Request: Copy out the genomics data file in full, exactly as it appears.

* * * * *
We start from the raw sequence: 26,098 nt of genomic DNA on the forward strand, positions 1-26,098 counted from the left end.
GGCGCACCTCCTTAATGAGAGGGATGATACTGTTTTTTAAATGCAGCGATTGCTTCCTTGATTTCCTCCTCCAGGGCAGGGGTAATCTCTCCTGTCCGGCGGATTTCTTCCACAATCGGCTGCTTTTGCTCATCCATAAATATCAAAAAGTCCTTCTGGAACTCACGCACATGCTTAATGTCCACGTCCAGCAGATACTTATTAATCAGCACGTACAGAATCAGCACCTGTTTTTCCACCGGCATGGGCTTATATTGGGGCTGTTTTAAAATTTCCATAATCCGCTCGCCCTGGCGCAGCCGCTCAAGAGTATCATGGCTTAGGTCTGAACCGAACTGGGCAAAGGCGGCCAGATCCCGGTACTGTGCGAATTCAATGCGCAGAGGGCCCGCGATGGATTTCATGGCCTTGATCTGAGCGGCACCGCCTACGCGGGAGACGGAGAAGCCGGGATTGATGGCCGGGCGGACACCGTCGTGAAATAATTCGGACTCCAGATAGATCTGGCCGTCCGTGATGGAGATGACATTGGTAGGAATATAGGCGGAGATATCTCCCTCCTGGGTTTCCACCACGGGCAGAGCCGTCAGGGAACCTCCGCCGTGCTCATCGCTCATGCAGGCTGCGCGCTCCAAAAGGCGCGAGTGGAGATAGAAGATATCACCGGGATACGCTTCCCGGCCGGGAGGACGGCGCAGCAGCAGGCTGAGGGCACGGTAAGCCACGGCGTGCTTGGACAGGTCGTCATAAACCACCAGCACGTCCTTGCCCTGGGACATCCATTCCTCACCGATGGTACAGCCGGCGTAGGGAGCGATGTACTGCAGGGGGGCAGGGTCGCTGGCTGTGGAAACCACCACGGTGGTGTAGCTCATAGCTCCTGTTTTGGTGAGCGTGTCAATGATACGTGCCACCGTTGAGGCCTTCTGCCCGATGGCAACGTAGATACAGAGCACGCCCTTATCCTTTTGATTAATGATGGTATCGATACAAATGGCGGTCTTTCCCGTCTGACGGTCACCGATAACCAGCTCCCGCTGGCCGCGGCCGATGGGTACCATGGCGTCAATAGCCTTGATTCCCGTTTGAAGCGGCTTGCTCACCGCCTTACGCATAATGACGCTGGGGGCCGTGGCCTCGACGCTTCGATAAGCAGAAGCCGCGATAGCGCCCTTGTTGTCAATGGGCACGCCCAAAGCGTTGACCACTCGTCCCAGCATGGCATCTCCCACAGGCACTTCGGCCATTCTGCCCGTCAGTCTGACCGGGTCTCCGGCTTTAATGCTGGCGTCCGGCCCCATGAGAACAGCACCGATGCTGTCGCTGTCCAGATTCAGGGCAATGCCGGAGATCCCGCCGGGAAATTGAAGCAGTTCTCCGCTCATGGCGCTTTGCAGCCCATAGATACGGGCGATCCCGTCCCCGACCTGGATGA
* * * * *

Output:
We start from the raw sequence: 26,098 nt of genomic DNA on the forward strand, positions 1-26,098 counted from the left end.
GGCGCACCTCCTTAATGAGAGGGATGATACTGTTTTTTAAATGCAGCGATTGCTTCCTTGATTTCCTCCTCCAGGGCAGGGGTAATCTCTCCTGTCCGGCGGATTTCTTCCACAATCGGCTGCTTTTGCTCATCCATAAATATCAAAAAGTCCTTCTGGAACTCACGCACATGCTTAATGTCCACGTCCAGCAGATACTTATTAATCAGCACGTACAGAATCAGCACCTGTTTTTCCACCGGCATGGGCTTATATTGGGGCTGTTTTAAAATTTCCATAATCCGCTCGCCCTGGCGCAGCCGCTCAAGAGTATCATGGCTTAGGTCTGAACCGAACTGGGCAAAGGCGGCCAGATCCCGGTACTGTGCGAATTCAATGCGCAGAGGGCCCGCGATGGATTTCATGGCCTTGATCTGAGCGGCACCGCCTACGCGGGAGACGGAGAAGCCGGGATTGATGGCCGGGCGGACACCGTCGTGAAATAATTCGGACTCCAGATAGATCTGGCCGTCCGTGATGGAGATGACATTGGTAGGAATATAGGCGGAGATATCTCCCTCCTGGGTTTCCACCACGGGCAGAGCCGTCAGGGAACCTCCGCCGTGCTCATCGCTCATGCAGGCTGCGCGCTCCAAAAGGCGCGAGTGGAGATAGAAGATATCACCGGGATACGCTTCCCGGCCGGGAGGACGGCGCAGCAGCAGGCTGAGGGCACGGTAAGCCACGGCGTGCTTGGACAGGTCGTCATAAACCACCAGCACGTCCTTGCCCTGGGACATCCATTCCTCACCGATGGTACAGCCGGCGTAGGGAGCGATGTACTGCAGGGGGGCAGGGTCGCTGGCTGTGGAAACCACCACGGTGGTGTAGCTCATAGCTCCTGTTTTGGTGAGCGTGTCAATGATACGTGCCACCGTTGAGGCCTTCTGCCCGATGGCAACGTAGATACAGAGCACGCCCTTATCCTTTTGATTAATGATGGTATCGATACAAATGGCGGTCTTTCCCGTCTGACGGTCACCGATAACCAGCTCCCGCTGGCCGCGGCCGATGGGTACCATGGCGTCAATAGCCTTGATTCCCGTTTGAAGCGGCTTGCTCACCGCCTTACGCATAATGACGCTGGGGGCCGTGGCCTCGACGCTTCGATAAGCAGAAGCCGCGATAGCGCCCTTGTTGTCAATGGGCACGCCCAAAGCGTTGACCACTCGTCCCAGCATGGCATCTCCCACAGGCACTTCGGCCATTCTGCCCGTCAGTCTGACCGGGTCTCCGGCTTTAATGCTGGCGTCCGGCCCCATGAGAACAGCACCGATGCTGTCGCTGTCCAGATTCAGGGCAATGCCGGAGATCCCGCCGGGAAATTGAAGCAGTTCTCCGCTCATGGCGCTTTGCAGCCCATAGATACGGGCGATCCCGTCCCCGACCTGGATGA